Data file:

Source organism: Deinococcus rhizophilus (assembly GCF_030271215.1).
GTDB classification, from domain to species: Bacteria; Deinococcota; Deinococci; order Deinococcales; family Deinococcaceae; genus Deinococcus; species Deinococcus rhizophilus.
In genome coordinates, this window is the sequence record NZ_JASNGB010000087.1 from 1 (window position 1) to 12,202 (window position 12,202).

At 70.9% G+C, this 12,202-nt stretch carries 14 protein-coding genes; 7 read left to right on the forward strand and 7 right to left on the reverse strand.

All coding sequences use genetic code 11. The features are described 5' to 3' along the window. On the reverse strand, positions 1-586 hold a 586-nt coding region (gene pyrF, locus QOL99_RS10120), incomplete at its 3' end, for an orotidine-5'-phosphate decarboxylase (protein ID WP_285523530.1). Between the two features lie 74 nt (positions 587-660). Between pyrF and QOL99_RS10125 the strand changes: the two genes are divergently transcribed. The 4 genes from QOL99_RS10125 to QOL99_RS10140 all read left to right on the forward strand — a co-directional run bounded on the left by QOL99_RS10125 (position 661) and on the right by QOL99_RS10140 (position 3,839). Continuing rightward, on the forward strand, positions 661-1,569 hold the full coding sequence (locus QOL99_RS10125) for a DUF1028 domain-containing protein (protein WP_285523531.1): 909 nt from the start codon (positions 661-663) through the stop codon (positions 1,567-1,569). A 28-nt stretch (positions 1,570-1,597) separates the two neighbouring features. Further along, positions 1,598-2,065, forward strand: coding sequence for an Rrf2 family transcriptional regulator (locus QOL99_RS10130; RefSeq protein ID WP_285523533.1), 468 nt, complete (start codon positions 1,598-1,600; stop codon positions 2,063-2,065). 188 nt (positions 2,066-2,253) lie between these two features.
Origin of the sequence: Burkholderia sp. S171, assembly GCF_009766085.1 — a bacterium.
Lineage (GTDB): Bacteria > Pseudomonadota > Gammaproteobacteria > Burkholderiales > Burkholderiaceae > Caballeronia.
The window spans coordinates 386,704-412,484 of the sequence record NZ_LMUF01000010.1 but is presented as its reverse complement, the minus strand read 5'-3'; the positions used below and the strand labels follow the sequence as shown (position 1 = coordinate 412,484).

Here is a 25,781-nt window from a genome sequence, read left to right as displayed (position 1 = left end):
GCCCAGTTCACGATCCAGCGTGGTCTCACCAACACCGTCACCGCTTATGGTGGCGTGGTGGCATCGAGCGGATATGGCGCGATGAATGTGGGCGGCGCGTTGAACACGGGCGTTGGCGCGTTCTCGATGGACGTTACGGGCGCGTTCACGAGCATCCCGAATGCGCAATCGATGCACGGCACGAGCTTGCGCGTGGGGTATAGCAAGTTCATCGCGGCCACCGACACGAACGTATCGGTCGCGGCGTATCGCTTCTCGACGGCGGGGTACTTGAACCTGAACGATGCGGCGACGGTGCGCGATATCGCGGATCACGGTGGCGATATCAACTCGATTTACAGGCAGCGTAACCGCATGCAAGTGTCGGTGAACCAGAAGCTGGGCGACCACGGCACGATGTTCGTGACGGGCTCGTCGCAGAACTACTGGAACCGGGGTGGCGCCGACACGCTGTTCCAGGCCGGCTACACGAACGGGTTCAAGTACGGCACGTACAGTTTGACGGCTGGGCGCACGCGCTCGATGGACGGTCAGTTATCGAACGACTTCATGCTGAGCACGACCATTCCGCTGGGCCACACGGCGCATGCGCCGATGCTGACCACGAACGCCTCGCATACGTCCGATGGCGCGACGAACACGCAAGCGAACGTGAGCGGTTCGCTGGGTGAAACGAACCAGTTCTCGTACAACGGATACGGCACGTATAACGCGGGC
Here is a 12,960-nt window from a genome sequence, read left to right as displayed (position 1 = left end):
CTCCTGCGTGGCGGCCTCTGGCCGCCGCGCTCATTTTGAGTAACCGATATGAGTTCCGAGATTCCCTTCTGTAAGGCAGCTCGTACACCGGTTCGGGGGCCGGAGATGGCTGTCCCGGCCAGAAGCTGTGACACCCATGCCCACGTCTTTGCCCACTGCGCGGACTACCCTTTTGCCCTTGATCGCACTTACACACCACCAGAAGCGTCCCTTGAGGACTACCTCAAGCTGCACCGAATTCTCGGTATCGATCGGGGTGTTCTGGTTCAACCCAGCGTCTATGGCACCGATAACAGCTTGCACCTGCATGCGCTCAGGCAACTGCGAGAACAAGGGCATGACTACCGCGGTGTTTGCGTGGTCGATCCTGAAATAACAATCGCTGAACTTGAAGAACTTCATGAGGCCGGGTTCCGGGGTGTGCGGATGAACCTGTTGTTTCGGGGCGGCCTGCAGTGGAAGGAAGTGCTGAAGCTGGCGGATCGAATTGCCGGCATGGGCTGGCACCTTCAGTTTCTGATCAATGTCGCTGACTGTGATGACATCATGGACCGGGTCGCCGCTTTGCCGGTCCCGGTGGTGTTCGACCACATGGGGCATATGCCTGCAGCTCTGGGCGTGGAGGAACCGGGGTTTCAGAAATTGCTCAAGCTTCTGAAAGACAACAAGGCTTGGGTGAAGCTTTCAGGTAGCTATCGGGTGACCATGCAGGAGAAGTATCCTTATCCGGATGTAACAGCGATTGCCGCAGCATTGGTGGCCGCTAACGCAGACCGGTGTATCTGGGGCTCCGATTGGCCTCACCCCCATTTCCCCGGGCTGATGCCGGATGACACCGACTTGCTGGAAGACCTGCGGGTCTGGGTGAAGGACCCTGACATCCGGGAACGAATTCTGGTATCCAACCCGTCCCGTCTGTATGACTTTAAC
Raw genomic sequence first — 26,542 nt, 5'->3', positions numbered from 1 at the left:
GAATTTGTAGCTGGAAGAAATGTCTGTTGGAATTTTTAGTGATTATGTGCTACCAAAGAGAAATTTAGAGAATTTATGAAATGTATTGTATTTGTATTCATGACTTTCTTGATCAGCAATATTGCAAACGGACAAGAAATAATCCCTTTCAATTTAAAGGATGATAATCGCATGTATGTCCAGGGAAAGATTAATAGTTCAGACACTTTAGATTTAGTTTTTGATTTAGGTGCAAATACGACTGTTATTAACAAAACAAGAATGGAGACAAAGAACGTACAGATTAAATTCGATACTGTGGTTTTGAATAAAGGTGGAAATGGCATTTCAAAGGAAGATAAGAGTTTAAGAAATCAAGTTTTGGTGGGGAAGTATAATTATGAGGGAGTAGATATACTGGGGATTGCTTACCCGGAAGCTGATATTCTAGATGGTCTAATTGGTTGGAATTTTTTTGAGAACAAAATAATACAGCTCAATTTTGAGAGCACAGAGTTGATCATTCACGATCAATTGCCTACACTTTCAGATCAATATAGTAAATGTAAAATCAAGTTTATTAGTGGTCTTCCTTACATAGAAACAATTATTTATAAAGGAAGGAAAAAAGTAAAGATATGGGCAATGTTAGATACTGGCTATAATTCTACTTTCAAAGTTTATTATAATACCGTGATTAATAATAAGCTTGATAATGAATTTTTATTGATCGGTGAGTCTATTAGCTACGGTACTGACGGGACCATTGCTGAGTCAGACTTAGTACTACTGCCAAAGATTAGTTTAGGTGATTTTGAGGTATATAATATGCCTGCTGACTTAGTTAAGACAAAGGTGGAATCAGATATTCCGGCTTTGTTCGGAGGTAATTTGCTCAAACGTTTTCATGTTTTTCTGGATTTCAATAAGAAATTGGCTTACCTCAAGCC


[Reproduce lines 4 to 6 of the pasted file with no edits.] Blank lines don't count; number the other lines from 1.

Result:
At 70.9% G+C, this 12,202-nt stretch carries 14 protein-coding genes; 7 read left to right on the forward strand and 7 right to left on the reverse strand.

All coding sequences use genetic code 11. The features are described 5' to 3' along the window. On the reverse strand, positions 1-586 hold a 586-nt coding region (gene pyrF, locus QOL99_RS10120), incomplete at its 3' end, for an orotidine-5'-phosphate decarboxylase (protein ID WP_285523530.1). Between the two features lie 74 nt (positions 587-660). Between pyrF and QOL99_RS10125 the strand changes: the two genes are divergently transcribed. The 4 genes from QOL99_RS10125 to QOL99_RS10140 all read left to right on the forward strand — a co-directional run bounded on the left by QOL99_RS10125 (position 661) and on the right by QOL99_RS10140 (position 3,839). Continuing rightward, on the forward strand, positions 661-1,569 hold the full coding sequence (locus QOL99_RS10125) for a DUF1028 domain-containing protein (protein WP_285523531.1): 909 nt from the start codon (positions 661-663) through the stop codon (positions 1,567-1,569). A 28-nt stretch (positions 1,570-1,597) separates the two neighbouring features. Further along, positions 1,598-2,065, forward strand: coding sequence for an Rrf2 family transcriptional regulator (locus QOL99_RS10130; RefSeq protein ID WP_285523533.1), 468 nt, complete (start codon positions 1,598-1,600; stop codon positions 2,063-2,065). 188 nt (positions 2,066-2,253) lie between these two features.
Origin of the sequence: Burkholderia sp. S171, assembly GCF_009766085.1 — a bacterium.